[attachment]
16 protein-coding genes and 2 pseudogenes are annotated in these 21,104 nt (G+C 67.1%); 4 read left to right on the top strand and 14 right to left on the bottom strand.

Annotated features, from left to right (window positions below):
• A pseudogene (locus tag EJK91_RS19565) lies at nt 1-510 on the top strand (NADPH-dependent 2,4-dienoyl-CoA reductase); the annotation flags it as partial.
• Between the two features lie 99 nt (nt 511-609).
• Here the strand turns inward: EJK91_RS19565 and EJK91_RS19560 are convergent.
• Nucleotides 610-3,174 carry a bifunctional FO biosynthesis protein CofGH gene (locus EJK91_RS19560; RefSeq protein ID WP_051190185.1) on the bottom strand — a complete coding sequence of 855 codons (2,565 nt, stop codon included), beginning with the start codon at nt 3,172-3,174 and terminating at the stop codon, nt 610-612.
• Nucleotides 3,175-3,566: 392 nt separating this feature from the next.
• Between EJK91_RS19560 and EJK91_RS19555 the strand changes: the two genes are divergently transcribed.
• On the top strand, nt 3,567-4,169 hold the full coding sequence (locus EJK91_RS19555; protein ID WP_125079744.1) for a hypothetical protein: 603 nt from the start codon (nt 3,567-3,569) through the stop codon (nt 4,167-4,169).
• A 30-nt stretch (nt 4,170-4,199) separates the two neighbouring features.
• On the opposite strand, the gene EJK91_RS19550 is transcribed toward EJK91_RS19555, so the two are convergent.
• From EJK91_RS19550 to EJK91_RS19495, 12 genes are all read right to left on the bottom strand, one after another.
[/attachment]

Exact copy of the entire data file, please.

16 protein-coding genes and 2 pseudogenes are annotated in these 21,104 nt (G+C 67.1%); 4 read left to right on the top strand and 14 right to left on the bottom strand.

Annotated features, from left to right (window positions below):
• A pseudogene (locus tag EJK91_RS19565) lies at nt 1-510 on the top strand (NADPH-dependent 2,4-dienoyl-CoA reductase); the annotation flags it as partial.
• Between the two features lie 99 nt (nt 511-609).
• Here the strand turns inward: EJK91_RS19565 and EJK91_RS19560 are convergent.
• Nucleotides 610-3,174 carry a bifunctional FO biosynthesis protein CofGH gene (locus EJK91_RS19560; RefSeq protein ID WP_051190185.1) on the bottom strand — a complete coding sequence of 855 codons (2,565 nt, stop codon included), beginning with the start codon at nt 3,172-3,174 and terminating at the stop codon, nt 610-612.
• Nucleotides 3,175-3,566: 392 nt separating this feature from the next.
• Between EJK91_RS19560 and EJK91_RS19555 the strand changes: the two genes are divergently transcribed.
• On the top strand, nt 3,567-4,169 hold the full coding sequence (locus EJK91_RS19555; protein ID WP_125079744.1) for a hypothetical protein: 603 nt from the start codon (nt 3,567-3,569) through the stop codon (nt 4,167-4,169).
• A 30-nt stretch (nt 4,170-4,199) separates the two neighbouring features.
• On the opposite strand, the gene EJK91_RS19550 is transcribed toward EJK91_RS19555, so the two are convergent.
• From EJK91_RS19550 to EJK91_RS19495, 12 genes are all read right to left on the bottom strand, one after another.